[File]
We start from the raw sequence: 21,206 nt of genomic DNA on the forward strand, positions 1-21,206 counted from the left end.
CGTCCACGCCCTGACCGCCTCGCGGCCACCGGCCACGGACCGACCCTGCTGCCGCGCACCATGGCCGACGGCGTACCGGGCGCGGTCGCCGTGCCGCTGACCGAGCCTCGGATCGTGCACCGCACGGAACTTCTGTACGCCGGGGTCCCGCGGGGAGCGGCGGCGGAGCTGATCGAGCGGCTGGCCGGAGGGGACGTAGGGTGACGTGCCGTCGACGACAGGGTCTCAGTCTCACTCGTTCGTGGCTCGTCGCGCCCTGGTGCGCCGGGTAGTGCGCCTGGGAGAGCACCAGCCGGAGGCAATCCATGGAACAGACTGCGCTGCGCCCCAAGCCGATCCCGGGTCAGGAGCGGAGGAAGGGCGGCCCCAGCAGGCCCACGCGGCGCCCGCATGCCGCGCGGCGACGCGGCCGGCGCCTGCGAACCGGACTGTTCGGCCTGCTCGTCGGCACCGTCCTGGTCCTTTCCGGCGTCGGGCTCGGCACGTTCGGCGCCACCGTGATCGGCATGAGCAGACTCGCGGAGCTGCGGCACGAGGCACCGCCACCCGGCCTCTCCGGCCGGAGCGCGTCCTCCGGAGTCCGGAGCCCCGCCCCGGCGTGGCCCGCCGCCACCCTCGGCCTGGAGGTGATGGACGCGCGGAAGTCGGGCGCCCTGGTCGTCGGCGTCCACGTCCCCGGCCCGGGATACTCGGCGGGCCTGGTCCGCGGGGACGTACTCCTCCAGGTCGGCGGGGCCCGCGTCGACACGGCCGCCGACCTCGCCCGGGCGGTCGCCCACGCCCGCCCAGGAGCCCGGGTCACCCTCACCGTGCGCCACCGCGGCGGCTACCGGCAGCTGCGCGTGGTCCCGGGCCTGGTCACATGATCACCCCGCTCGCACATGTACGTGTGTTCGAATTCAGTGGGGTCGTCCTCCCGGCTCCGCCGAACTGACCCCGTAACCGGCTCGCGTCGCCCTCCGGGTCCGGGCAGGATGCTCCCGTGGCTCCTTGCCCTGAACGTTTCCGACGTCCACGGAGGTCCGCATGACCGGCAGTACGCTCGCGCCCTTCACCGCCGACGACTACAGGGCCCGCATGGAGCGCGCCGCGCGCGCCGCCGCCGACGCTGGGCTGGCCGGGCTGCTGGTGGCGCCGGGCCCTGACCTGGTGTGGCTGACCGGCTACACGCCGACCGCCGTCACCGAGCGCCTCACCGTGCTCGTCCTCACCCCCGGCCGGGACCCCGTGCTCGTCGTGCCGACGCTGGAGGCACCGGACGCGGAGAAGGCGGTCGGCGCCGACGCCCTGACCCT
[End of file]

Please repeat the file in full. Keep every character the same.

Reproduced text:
We start from the raw sequence: 21,206 nt of genomic DNA on the forward strand, positions 1-21,206 counted from the left end.
CGTCCACGCCCTGACCGCCTCGCGGCCACCGGCCACGGACCGACCCTGCTGCCGCGCACCATGGCCGACGGCGTACCGGGCGCGGTCGCCGTGCCGCTGACCGAGCCTCGGATCGTGCACCGCACGGAACTTCTGTACGCCGGGGTCCCGCGGGGAGCGGCGGCGGAGCTGATCGAGCGGCTGGCCGGAGGGGACGTAGGGTGACGTGCCGTCGACGACAGGGTCTCAGTCTCACTCGTTCGTGGCTCGTCGCGCCCTGGTGCGCCGGGTAGTGCGCCTGGGAGAGCACCAGCCGGAGGCAATCCATGGAACAGACTGCGCTGCGCCCCAAGCCGATCCCGGGTCAGGAGCGGAGGAAGGGCGGCCCCAGCAGGCCCACGCGGCGCCCGCATGCCGCGCGGCGACGCGGCCGGCGCCTGCGAACCGGACTGTTCGGCCTGCTCGTCGGCACCGTCCTGGTCCTTTCCGGCGTCGGGCTCGGCACGTTCGGCGCCACCGTGATCGGCATGAGCAGACTCGCGGAGCTGCGGCACGAGGCACCGCCACCCGGCCTCTCCGGCCGGAGCGCGTCCTCCGGAGTCCGGAGCCCCGCCCCGGCGTGGCCCGCCGCCACCCTCGGCCTGGAGGTGATGGACGCGCGGAAGTCGGGCGCCCTGGTCGTCGGCGTCCACGTCCCCGGCCCGGGATACTCGGCGGGCCTGGTCCGCGGGGACGTACTCCTCCAGGTCGGCGGGGCCCGCGTCGACACGGCCGCCGACCTCGCCCGGGCGGTCGCCCACGCCCGCCCAGGAGCCCGGGTCACCCTCACCGTGCGCCACCGCGGCGGCTACCGGCAGCTGCGCGTGGTCCCGGGCCTGGTCACATGATCACCCCGCTCGCACATGTACGTGTGTTCGAATTCAGTGGGGTCGTCCTCCCGGCTCCGCCGAACTGACCCCGTAACCGGCTCGCGTCGCCCTCCGGGTCCGGGCAGGATGCTCCCGTGGCTCCTTGCCCTGAACGTTTCCGACGTCCACGGAGGTCCGCATGACCGGCAGTACGCTCGCGCCCTTCACCGCCGACGACTACAGGGCCCGCATGGAGCGCGCCGCGCGCGCCGCCGCCGACGCTGGGCTGGCCGGGCTGCTGGTGGCGCCGGGCCCTGACCTGGTGTGGCTGACCGGCTACACGCCGACCGCCGTCACCGAGCGCCTCACCGTGCTCGTCCTCACCCCCGGCCGGGACCCCGTGCTCGTCGTGCCGACGCTGGAGGCACCGGACGCGGAGAAGGCGGTCGGCGCCGACGCCCTGACCCT